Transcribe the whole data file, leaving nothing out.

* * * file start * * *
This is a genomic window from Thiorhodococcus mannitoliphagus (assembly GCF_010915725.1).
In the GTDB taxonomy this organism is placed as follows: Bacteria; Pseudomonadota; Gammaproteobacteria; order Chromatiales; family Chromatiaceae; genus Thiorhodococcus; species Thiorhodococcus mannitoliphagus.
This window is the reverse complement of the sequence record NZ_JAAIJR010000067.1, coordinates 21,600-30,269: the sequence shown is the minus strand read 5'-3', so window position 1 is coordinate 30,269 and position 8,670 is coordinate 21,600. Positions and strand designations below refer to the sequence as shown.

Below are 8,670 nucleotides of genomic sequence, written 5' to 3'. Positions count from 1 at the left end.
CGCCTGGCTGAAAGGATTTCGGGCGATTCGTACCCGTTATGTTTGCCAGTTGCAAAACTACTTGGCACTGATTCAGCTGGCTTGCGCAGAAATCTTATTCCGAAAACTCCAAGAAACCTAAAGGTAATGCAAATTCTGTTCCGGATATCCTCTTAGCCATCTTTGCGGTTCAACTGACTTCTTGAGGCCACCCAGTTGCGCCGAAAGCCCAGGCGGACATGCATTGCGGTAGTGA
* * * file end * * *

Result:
This is a genomic window from Thiorhodococcus mannitoliphagus (assembly GCF_010915725.1).
In the GTDB taxonomy this organism is placed as follows: Bacteria; Pseudomonadota; Gammaproteobacteria; order Chromatiales; family Chromatiaceae; genus Thiorhodococcus; species Thiorhodococcus mannitoliphagus.
This window is the reverse complement of the sequence record NZ_JAAIJR010000067.1, coordinates 21,600-30,269: the sequence shown is the minus strand read 5'-3', so window position 1 is coordinate 30,269 and position 8,670 is coordinate 21,600. Positions and strand designations below refer to the sequence as shown.

Below are 8,670 nucleotides of genomic sequence, written 5' to 3'. Positions count from 1 at the left end.
CGCCTGGCTGAAAGGATTTCGGGCGATTCGTACCCGTTATGTTTGCCAGTTGCAAAACTACTTGGCACTGATTCAGCTGGCTTGCGCAGAAATCTTATTCCGAAAACTCCAAGAAACCTAAAGGTAATGCAAATTCTGTTCCGGATATCCTCTTAGCCATCTTTGCGGTTCAACTGACTTCTTGAGGCCACCCAGTTGCGCCGAAAGCCCAGGCGGACATGCATTGCGGTAGTGA